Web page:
NAGOYA – The Nagoya District Court on Tuesday ruled that not allowing same-sex marriage was unconstitutional, a large symbolic step toward marriage equality in the only Group of Seven nation with no legal protection for same-sex unions.
But the court, ruling on a lawsuit filed by a male couple in their 30s who reside in Aichi Prefecture, rejected their demand that the state pay each man ¥1 million in compensation for the current legal system not allowing them to marry.
The latest ruling, the fourth among five similar lawsuits, follows the Sapporo District Court’s landmark verdict in March 2021 that said the country’s Civil Code and family registration law, which do not acknowledge same-sex marriage, violate the Constitution’s guarantee of equality before the law.
The Osaka and Tokyo district courts ruled in June and November last year, respectively, that the current legal system banning same-sex marriage was constitutional. But the Tokyo District Court said at the same time that the nonexistence of a legal system recognizing same-sex marriage is in a “state of unconstitutionality.”
Plaintiffs in the Sapporo, Osaka and Tokyo courts have all appealed the rulings after seeing their damages claims dismissed.
In Tuesday’s ruling, the male couple, who filed the lawsuit in February 2019 after their registration of marriage was not accepted, argued that the nonrecognition of same-sex marriage constitutes discrimination that is banned under Article 14 of the Constitution.
They also claimed that the Civil Code and family registration law, which do not recognize their marriage, violate the Constitution, as the charter’s Article 24 regulating marriage does not explicitly ban same-sex marriage.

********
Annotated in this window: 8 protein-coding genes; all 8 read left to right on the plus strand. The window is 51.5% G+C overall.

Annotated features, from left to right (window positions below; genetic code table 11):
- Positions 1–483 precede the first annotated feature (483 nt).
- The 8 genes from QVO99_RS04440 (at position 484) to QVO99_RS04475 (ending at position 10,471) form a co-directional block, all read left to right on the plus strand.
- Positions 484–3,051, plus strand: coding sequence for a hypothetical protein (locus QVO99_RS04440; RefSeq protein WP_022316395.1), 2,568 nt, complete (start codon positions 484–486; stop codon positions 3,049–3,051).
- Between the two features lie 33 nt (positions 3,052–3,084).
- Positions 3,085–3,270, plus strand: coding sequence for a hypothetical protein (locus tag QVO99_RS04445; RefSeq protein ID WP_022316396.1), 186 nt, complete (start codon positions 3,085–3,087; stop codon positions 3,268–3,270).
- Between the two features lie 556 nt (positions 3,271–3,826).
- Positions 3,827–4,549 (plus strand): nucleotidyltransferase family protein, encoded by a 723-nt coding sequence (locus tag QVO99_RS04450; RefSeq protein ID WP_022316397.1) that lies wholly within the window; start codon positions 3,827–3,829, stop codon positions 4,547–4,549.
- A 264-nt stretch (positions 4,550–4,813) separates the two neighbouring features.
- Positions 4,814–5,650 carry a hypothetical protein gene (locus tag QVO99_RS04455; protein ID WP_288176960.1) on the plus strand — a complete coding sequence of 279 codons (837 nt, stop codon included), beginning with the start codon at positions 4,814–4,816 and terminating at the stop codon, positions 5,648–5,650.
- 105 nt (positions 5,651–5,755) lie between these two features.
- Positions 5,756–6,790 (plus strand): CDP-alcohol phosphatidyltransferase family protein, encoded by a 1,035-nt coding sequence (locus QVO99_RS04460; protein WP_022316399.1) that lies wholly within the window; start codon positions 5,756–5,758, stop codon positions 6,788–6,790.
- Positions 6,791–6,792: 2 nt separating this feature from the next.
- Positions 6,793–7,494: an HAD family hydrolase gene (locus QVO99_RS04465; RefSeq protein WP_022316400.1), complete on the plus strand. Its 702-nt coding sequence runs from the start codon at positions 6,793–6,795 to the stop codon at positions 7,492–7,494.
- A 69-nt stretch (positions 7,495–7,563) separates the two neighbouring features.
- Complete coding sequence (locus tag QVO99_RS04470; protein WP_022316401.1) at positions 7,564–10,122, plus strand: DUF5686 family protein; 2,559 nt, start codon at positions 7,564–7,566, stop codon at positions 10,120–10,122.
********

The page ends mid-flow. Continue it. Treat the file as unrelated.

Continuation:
“This ruling has rescued us from the hurt of last year’s ruling that said there was nothing wrong with the ban, and the hurt of what the government keeps saying,” lead lawyer Yoko Mizushima told journalists and supporters outside the court.
The government has said that Article 24 does not presume marriage between the same sex as it says, “Marriage shall be based only on the mutual consent of both sexes.” Not legislating recognition of same-sex marriage is not unconstitutional, the government has said.
Though opinion polls show some 70% of the public supports same-sex marriage, the conservative ruling Liberal Democratic Party of Prime Minister Fumio Kishida remains against it.
Over 300 Japanese municipalities now allow same-sex couples to enter partnership agreements, covering some 65% of the population. But the rights are limited in scope: partners can’t inherit each other’s assets or have parental rights to each other’s children. Hospital visits are not guaranteed.
Kishida in February sacked an aide who sparked outrage by saying people would flee Japan if same-sex marriage were allowed, but the prime minister remains noncommittal about it and has said discussions must proceed “carefully.”
Source: Japan Times